This morning, actual blood was drawn during a game of Candy Land.
I am not exaggerating. Told that they could not be on devices, the kids decided to play a board game. So great right? Except that my internal high-five (“see, you don’t need screens to keep you occupied!”) was tainted with dread. I knew it was a high likelihood that it would not end well.
See, I should love it when my kids play board games, this timeless classic in particular. Should. I love the image of me standing in the doorway, smiling with my steaming cup of coffee while they sit cross legged around a board, giggling and giving each other encouraging pats on the back. Sometimes it’s all smiles and fun. More often than not, it’s fighting over the rules, who goes first, whether that dice roll counted, nothing being fair, someone wanting to quit because they are losing, someone gloating because they are winning. There is a cheating accusation, the yelling starts… you get the idea.
The reality on this fine morning was a board flipped over in frustration, a full-blown wrestling match, me knocking over the coffee that I had re-heated seven times as I ran to break up the fight that had already resulted in a long, bloody scratch across a torso.
Should is a dangerous word. What I hear from clients is “I know I should be organized/clean out the garage/have a better system”. Should is so full of self-judgement. We’d all do ourselves a favor if we take out the should and focus on the can, on what’s realistic, what’s practical, what’s doable and what works for our own selves and families and circumstances.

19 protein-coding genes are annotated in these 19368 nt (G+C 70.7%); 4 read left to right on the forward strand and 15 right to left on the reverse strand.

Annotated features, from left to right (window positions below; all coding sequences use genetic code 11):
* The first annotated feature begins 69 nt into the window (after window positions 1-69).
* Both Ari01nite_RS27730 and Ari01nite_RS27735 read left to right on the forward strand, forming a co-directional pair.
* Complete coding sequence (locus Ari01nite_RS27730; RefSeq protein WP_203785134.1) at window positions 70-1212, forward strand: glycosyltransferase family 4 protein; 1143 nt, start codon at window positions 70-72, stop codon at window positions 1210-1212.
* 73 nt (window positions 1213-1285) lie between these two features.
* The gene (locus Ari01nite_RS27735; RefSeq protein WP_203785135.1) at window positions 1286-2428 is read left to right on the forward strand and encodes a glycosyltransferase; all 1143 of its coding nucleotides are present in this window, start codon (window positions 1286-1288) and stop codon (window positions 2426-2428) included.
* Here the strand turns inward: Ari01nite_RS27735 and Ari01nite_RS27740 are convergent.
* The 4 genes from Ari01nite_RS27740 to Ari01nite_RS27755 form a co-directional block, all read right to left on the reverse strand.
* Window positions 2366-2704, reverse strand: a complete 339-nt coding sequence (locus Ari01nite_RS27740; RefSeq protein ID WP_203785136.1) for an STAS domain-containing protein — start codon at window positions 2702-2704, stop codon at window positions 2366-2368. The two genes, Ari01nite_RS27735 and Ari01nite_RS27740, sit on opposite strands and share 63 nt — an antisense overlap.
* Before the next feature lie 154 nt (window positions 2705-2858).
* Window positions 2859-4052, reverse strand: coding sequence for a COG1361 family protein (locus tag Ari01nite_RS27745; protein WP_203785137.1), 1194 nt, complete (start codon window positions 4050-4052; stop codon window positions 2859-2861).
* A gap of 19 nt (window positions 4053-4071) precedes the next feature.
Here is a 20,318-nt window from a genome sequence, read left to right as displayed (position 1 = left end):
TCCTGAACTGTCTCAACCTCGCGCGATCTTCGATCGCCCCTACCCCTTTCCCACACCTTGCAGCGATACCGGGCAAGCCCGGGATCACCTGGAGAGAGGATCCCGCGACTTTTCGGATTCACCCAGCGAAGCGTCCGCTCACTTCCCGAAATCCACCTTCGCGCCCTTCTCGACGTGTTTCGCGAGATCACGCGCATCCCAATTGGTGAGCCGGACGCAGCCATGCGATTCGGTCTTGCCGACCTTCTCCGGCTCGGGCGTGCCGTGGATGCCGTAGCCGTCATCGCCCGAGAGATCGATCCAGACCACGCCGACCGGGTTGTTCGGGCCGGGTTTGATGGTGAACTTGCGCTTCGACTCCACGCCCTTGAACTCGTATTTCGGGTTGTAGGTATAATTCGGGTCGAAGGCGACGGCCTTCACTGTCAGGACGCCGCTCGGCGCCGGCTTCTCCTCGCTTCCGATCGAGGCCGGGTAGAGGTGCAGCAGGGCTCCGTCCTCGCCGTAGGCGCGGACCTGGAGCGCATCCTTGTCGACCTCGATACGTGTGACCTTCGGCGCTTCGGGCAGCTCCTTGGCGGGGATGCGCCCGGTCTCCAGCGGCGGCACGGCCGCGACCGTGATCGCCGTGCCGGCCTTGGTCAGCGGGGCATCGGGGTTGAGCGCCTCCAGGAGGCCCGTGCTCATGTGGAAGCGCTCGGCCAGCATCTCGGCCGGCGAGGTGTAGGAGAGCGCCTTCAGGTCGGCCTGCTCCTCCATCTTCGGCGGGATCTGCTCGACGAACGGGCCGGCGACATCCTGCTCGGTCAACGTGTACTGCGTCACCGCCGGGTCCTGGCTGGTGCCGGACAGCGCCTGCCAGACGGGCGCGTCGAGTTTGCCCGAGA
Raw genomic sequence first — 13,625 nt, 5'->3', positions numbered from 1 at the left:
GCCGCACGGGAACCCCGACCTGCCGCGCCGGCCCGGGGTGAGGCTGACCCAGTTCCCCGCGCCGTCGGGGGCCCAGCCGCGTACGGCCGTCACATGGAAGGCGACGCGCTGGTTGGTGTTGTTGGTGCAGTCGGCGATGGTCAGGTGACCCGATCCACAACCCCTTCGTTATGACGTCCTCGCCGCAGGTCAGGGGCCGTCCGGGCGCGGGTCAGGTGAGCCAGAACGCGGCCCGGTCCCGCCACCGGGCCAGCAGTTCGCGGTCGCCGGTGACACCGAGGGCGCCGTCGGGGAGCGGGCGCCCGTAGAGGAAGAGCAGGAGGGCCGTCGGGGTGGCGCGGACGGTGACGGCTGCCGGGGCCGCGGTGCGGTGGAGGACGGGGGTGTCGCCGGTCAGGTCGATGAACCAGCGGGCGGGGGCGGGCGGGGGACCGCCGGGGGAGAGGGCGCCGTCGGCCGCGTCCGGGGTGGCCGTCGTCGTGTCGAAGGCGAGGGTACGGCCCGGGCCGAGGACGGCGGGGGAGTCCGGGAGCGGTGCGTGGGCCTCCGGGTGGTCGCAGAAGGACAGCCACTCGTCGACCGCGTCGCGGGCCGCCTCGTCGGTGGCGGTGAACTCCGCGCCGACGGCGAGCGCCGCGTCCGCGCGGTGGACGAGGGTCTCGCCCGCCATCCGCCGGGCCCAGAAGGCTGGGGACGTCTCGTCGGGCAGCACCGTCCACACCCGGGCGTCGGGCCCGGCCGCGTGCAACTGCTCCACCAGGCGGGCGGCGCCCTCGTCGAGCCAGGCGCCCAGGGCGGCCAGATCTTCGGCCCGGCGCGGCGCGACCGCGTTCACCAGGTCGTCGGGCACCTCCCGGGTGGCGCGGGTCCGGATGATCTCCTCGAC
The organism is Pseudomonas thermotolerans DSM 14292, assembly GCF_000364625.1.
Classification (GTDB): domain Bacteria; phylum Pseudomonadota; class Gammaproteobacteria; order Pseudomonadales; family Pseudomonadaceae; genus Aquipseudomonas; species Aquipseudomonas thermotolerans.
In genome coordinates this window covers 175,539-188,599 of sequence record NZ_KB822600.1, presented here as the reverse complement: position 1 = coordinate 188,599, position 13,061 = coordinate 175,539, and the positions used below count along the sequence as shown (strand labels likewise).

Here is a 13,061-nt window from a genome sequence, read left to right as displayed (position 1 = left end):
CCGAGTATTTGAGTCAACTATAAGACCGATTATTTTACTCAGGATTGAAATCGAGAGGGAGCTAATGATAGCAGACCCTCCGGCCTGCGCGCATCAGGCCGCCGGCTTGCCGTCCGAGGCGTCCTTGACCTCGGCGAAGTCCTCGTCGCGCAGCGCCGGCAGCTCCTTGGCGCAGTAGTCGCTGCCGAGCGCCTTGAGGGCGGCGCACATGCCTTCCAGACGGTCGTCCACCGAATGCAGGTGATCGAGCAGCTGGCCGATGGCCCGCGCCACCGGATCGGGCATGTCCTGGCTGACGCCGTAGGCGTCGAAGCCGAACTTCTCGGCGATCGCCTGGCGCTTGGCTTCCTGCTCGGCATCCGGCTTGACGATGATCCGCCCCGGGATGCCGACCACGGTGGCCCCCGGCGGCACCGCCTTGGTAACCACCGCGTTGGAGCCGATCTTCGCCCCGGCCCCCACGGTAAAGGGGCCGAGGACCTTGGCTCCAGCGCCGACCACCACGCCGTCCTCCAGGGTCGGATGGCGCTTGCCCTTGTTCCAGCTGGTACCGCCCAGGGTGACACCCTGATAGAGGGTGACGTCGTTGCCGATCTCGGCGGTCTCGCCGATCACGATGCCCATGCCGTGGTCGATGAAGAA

Ok, so what does this ramble have to do with a functional, organized home? I promise I’m getting to the punchline. When it comes to our homes, should feels a lot like trying to live up to expectations that come from the Container Store adds in your newsfeed or watching too many episodes of the Home Edit (fun to watch, but I will never expect myself or my clients to color code their snack food). We can identify parts of our homes that aren’t working for us and find new ways to manage the space; we can push ourselves to build systems for getting in and out of the house with greater ease; we can challenge ourselves with new habits to manage clutter build-up. But these things are different for every space and family. Just because Marie Kondo says you should roll your socks a particular way, doesn’t mean that matters for you, or is even worth a minute of your precious time to contemplate. If your linen closet is less-than-tidy but it doesn’t impact the functioning of it, then release the “I should organize this” mindset – it might be just fine as it is. That said, if you can’t ever find your keys because your entry space is a free-for-all, then that is a better place to devote your energy and resources – because you can make life a little bit easier with you can start your car.
As for me, I am going to get a fresh cup of coffee and take a good, hard look at our stack of board games. Maybe I should like Candy Land, but I don’t. And I definitely don’t want bloodshed before 7am. So today, I can put that one into my donation pile.